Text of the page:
Starting this weekend, China celebrates its “open” internet after a year of unprecedented censorship
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On Dec. 3, researchers, business leaders, and government officials from all over the world will head to the scenic town of Wuzhen in east China for the three-day World Internet Conference. Past attendees include Wikipedia founder Jimmy Wales, LinkedIn co-founder Reid Hoffman, Facebook vice president Vaughan Smith—and high-level officials from Russia, Pakistan, and Tajikistan.
Despite its global implications, the name “World Internet Conference” is a bit of a misnomer—the event will showcase the internet not as the world sees it, but as China and its ideological peers see it. And while representatives from China’s government will likely hail the “openness” of the country’s internet, the past year made it all too clear that China’s cyberspace is more restricted than ever.
The Cyberspace Administration of China (CAC), its central agency for overseeing internet policy, held the first World Internet Conference in late 2014—right around the time China’s internet was becoming both more closed and more visible globally.
About one year before the first event, Lu Wei, a former head staffer at state media outlet Xinhua, kicked off his appointment (paywall) as internet czar by silencing some of the most vocal party critics on Weibo, one of China’s largest social networks. Then, as Hong Kong’s pro-democracy Umbrella Movement ramped up, a wave of overseas internet companies saw their services shut down in China. Meanwhile, Chinese internet companies were gaining visibility worldwide thanks to Alibaba’s record-breaking New York IPO in September.
These trends have accelerated. In the past year, Beijing has shut down a handful of popular live-streaming apps, passed a law that forces foreign companies to store data in China, closed trading on its largest Bitcoin exchanges, and cut access to tools that help people access Facebook, Google, and other blocked services. Days before this year’s conference, it has launched a stunningly effective campaign to censor online discussion of mass evictions which have swept Beijing, rattling even ardent party supporters. Meanwhile, within the past month, Tencent, which actively censors content on the popular messaging app WeChat, surpassed Facebook’s market cap and purchased a 12% stake in Snapchat.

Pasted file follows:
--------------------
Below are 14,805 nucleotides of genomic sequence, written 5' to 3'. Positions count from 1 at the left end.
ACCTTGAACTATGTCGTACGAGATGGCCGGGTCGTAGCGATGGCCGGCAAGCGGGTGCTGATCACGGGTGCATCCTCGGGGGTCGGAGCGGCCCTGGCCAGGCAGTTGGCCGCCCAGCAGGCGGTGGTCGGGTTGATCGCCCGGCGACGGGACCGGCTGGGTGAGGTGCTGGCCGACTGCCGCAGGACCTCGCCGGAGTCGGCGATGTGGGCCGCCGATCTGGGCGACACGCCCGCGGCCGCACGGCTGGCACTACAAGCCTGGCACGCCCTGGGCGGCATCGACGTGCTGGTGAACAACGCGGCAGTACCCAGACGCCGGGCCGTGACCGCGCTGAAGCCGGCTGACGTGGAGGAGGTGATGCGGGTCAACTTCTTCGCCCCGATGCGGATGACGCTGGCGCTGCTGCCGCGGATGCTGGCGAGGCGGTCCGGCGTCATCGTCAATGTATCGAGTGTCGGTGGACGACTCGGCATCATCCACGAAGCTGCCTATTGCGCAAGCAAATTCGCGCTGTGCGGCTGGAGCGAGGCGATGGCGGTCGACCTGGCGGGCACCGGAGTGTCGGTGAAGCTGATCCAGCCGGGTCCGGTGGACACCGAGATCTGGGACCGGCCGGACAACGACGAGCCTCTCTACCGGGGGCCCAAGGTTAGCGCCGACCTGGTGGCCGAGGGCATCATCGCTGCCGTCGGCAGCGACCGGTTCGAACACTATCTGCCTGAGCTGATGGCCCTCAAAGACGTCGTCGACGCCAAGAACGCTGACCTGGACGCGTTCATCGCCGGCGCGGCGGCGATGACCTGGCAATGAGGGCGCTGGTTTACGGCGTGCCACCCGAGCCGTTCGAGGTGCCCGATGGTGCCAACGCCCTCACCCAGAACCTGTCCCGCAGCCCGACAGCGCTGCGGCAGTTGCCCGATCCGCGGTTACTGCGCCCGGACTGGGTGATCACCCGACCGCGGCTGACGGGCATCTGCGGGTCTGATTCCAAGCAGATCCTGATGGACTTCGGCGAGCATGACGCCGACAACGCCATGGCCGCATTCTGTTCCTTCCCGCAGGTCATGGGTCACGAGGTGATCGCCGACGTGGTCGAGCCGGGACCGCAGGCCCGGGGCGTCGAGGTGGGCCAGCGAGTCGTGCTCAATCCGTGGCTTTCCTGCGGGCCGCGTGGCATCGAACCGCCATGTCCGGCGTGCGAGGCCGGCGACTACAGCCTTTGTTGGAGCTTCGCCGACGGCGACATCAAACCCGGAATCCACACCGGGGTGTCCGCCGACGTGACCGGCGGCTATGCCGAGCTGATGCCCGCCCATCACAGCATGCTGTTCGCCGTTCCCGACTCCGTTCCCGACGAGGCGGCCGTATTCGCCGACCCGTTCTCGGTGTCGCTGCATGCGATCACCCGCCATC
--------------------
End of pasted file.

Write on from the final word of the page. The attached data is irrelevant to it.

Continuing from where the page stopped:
A competitor to Western notions
As the world watches China’s internet get both bigger and more controlled, the Wuzhen conference provides China with a platform to publicly validate its cyber policy. The CAC describes it as an event “intended to help build a cyberspace community with a consensual shared destiny and an ethic of respecting differences.” Adam Segal, who researches China’s internet policy at the Council of Foreign Relations, compares the conference as an ideological counterpart to ones like the Global Conference on CyberSpace (GCCS), an annual gathering that draws policymakers worldwide to discuss internet governance within the framework of Western-style democracy. “There’s a kind of proliferation of conferences where the West in particular tries to promote its vision of cyberspace and rules of behavior for cyberspace, and so this is a competitor to it,” he says.
China’s speakers at the conference, which have included Lu Wei and Xi Jinping himself (in-person in 2015, and remotely in 2016), have delivered statements that highlight a contradiction—China wants outsiders to perceive it as open, and also wants to earn affirmation for its current censorship regime.
At the first gathering, for example, when discussing the possibility of Facebook entering China (paywall), Lu said “China has always been hospitable, and we welcome anyone to come to China,” while adding “‘I didn’t say Facebook could not enter China, but nor did I say that it could. We could not allow any companies to enter China’s market and make money while hurting the country.’’
Other moves also highlight this contradiction. At the same conference, attendees woke up one day to find a draft declaration, pledging respect for “internet sovereignty of all countries,” slipped into their hotel rooms. Portions of Jimmy Wales’ speech in 2015 were censored when reproduced on the conference’s official site. Last year, Google, Facebook, and Twitter, which are blocked for ordinary internet users in China, worked seamlessly for attendees.
Getting a rare look inside
Segal, who attended the event in 2015, says that foreign governments and corporations must strike a balance when choosing whether or not to attend a conference with the primary purpose of legitimizing a closed, censored internet. “The people that go, except for rare occasions, generally have not been CEOs—at most they have been country heads,” he says. For western governments, “They basically have people from the local embassies go, they don’t send the high-level delegations. The high-level delegations tend to be from China’s friends, places like Russia.”
Still, Segal adds, the conference marks one of the few opportunities for outsiders to get a glimpse at China’s opaque politics, and how they are affecting the tech industry worldwide.
Attendees this year, for example, will likely be looking for clues revealing how the recent ousting of Lu Wei, who kept an unusually high profile as China’s internet czar, will affect policy. They’ll also likely be looking to learn about how Beijing feels about talk in the US of investment restrictions on Chinese money. This information is so closely guarded that policymakers, business people, and academics from all over will do what it takes to get it—even if it means lending credibility to a closed internet for a brief moment.